In Johnson v. State Farm Mutual Automobile Insurance Co., the Missouri Court of Appeals, Southern District, enforced insurance policy language to limit the extent of stacking of uninsured motorist coverage (“UM”) under multiple personal auto policies. The decision allows insurers with appropriate exclusionary language to limit “stacking” to the $25,000 limit of the Missouri Motor Vehicle Financial Responsibility Law (“MVFRL”) as to each additional vehicle insured that was not directly involved in the accident.
Plaintiff Tim Johnson appealed the trial court’s granting of summary judgment to State Farm, which limited UM stacking. The State Farm policies contained owned-vehicle exclusions with respect to the UM coverage that provided for no coverage in excess of the amount required by the MVFRL for an insured who sustains a bodily injury while “occupying a motor vehicle owned by you if it is not your car or a newly acquired car.” At issue on appeal was the definition of “your car” in the policy language and whether the owned-vehicle exclusion was applicable in this case.
Johnson owned three vehicles, all of which were insured by State Farm under separate policies that included UM coverage. Each of the policies stated a UM limit of $100,000 per person, and included the above-referenced owned-vehicle exclusion which allowed the insurer to reduce the amount of UM coverage with respect to insured vehicles that were not directly involved in the collision to the amount required under Missouri’s Financial Responsibility Law, or $25,000. Johnson was in one of his three insured vehicles when he was involved in a collision with an uninsured motorist. The insurer provided Johnson with the full limit of UM coverage pursuant to the policy on the vehicle he was driving, $100,000, and the minimum amount of UM coverage required by the MVFRLor on the other two policies, $25,000 per policy, pursuant to the policies’ owned-vehicle exclusion.
Subsequently, Johnson sued State Farm claiming breach of contract and vexatious refusal to pay for failing to pay the maximum $100,000 UM policy limits stacked by each of his two insured vehicles that were not involved in the accident. Johnson moved for partial summary judgment arguing that the owned-vehicle exclusion did not apply, was ambiguous, and conflicted with public policy and Missouri law. State Farm filed a motion for summary judgment arguing that the owned-vehicle exclusion did apply and that its $25,000 payment per policy was proper in accordance with the policy’s language and Missouri statutory requirements. The trial court granted State Farm’s motion for summary judgment.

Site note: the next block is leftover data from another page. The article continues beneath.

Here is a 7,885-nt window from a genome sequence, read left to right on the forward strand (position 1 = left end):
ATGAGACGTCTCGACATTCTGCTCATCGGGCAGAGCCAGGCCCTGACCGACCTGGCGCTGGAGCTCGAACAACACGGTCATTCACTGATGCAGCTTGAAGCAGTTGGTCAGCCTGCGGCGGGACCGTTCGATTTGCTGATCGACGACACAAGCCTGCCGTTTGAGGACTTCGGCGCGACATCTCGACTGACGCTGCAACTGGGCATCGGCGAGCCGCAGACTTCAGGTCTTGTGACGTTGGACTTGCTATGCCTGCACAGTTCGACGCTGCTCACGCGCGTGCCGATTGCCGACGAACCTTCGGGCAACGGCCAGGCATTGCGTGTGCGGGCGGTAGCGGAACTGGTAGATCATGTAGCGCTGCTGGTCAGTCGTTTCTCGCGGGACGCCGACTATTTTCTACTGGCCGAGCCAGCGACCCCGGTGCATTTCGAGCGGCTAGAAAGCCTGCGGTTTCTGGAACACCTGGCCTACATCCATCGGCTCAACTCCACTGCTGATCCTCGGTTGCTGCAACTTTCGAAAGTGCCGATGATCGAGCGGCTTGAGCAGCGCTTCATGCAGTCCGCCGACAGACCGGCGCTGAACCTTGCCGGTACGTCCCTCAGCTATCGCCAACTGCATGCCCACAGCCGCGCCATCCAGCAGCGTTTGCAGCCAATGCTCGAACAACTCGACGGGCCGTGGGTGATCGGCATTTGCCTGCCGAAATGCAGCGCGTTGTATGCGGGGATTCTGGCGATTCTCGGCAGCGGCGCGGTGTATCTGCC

On appeal, Johnson raised similar issues and the appellate court affirmed the lower court’s decision to uphold the owned-vehicle exclusion, limiting the Plaintiff’s recovery to $25,000 per policy for Johnson’s additional insured vehicles that were not involved in the collision.
In his first point on appeal, Johnson claimed that the owned-vehicle exclusion did not apply because the vehicle he was occupying was “your car” as listed on the Declarations Page in any of his three policies at the time of the collision. However, the policies’ Declarations Page listed only one vehicle under “your car” in each policy, and Johnson was only in one “your car” at the time of the crash. The Court, citing the Missouri Supreme Court’s Floyd-Tunnell v. Shelter Mutual Insurance Co. 493 S.W.3d 215 (Mo. banc 2014), upheld the unambiguous policy language as written, finding that Johnson was not in a “your car” as defined by the policy’s language for the two vehicles not involved in the accident and, therefore, the owned-vehicle exclusion applied on those two policies.
Points two and three asserted that the trial court erred in granting summary judgment in the insurer’s favor because of ambiguities in the policies that should be resolved in Johnson’s favor. The Court ruled that both of Johnson’s arguments were effectively foreclosed by Floyd-Tunnel, 493 S.W. 3d at 221, wherein the Missouri Supreme Court found similar policy language clear and unambiguous.